In automotive world, Mitsubishi acts much like the proverbial middle child, carving out ways to be noticed against companies like Honda and Toyota. In this case, that involved being one of the first automakers to announce its entry into the electric vehicle market after years of the entire industry stonewalling against them. While the iMiev (“i-meev”) was originally intended solely for the Japanese market, it quickly gained a following here as well. Dave’s self-appointed challenge is to amplify consumer demand so it reaches the ears of those who run the program and affects their decisions. In the meantime, there was a car that needed driving, and I was just the girl to do it.



Dave flipped me the keys and had me drive to the Thai restaurant that was the thinly-veiled excuse for my visit (hey, I’m a simple girl). Afterward, we went on an extended drive. If the Tesla Roadster is the sleek leather pants of electric cars, the iMiev is your favorite pair of blue jeans: familiar, reliable, easy. This isn’t to say that the car isn’t fun, because it is- but it doesn’t try to be something it’s not. Its 47kW, 64hp motor isn’t huge- but then, even with seating for four, neither is the car. It accelerates confidently- even a bit faster than I expected, easily achieves highway speeds, and handles adequately- but it doesn’t claim to be performance-oriented. The prototype I drove gets about 70 miles of range per charge on less than $2 of electricity, though Mitsubishi is hoping to increase that somewhat by the time the car goes into true production. Like other electric vehicles, it can be charged at home in a few hours. In short, it’s the microwave oven of cars- not what you’d take on a trip to Vegas, but a highly capable, totally pleasant daily commuter vehicle with room for errands and trips to soccer. And because it uses space efficiently enough to feel roomier inside than it appears on the outside, it’s easy to maneuver and park in the most compact of spaces.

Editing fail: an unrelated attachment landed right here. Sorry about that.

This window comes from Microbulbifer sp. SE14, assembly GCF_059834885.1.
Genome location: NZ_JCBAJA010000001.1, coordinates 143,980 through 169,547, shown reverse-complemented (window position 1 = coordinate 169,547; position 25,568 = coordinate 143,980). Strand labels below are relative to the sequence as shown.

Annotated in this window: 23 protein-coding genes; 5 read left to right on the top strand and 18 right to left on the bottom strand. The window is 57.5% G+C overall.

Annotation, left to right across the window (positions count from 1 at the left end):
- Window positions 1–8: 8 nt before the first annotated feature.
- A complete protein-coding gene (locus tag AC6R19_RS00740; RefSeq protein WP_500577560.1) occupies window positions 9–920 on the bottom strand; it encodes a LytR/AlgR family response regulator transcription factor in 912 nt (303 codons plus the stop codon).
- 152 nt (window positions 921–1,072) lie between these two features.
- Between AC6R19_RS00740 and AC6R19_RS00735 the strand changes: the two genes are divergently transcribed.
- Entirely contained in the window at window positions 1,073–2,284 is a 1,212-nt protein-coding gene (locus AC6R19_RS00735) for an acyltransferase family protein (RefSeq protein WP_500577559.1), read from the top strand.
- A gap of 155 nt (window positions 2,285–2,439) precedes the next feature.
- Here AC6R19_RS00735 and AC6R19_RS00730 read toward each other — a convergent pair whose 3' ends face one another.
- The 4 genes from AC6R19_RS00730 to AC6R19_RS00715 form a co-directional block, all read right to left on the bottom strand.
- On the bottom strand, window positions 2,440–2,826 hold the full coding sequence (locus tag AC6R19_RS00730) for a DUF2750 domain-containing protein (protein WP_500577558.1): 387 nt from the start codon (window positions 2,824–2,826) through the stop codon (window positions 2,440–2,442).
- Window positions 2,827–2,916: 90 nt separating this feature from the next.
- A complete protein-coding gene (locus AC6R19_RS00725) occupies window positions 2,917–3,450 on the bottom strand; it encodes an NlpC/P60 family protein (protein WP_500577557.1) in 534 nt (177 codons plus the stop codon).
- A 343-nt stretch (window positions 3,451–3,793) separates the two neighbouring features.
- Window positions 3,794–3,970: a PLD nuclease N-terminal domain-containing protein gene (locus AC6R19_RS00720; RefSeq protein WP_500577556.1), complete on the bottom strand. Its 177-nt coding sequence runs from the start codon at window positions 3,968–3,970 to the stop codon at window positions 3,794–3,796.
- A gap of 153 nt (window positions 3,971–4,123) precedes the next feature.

Mitsubishi remains open-minded, even slightly irreverent about the deployment of the iMiev, entertaining consumer demand wherever it lies. In one such example, a carbon-neutral utility in New Zealand called Meridian Energy had been trying to bring electric cars to the Kiwis for a year. But even with a national commitment, their market simply isn’t large enough to attract the attention of most automakers. Knowing an underdog when they see it, Mitsubishi stepped in and sent a demo fleet to help Meridian move their research and education efforts along while waiting for production cars. Unsurprisingly, the Kiwis fell in love with the endearingly pod-like cars and didn’t want to give them back- people around the world suggested that they shouldn’t, crafting all sorts of wild PR stunts around the iMiev. In the end, the cars were returned- but not before a crowd of people showed up to cover the cars with handwritten notes of praise.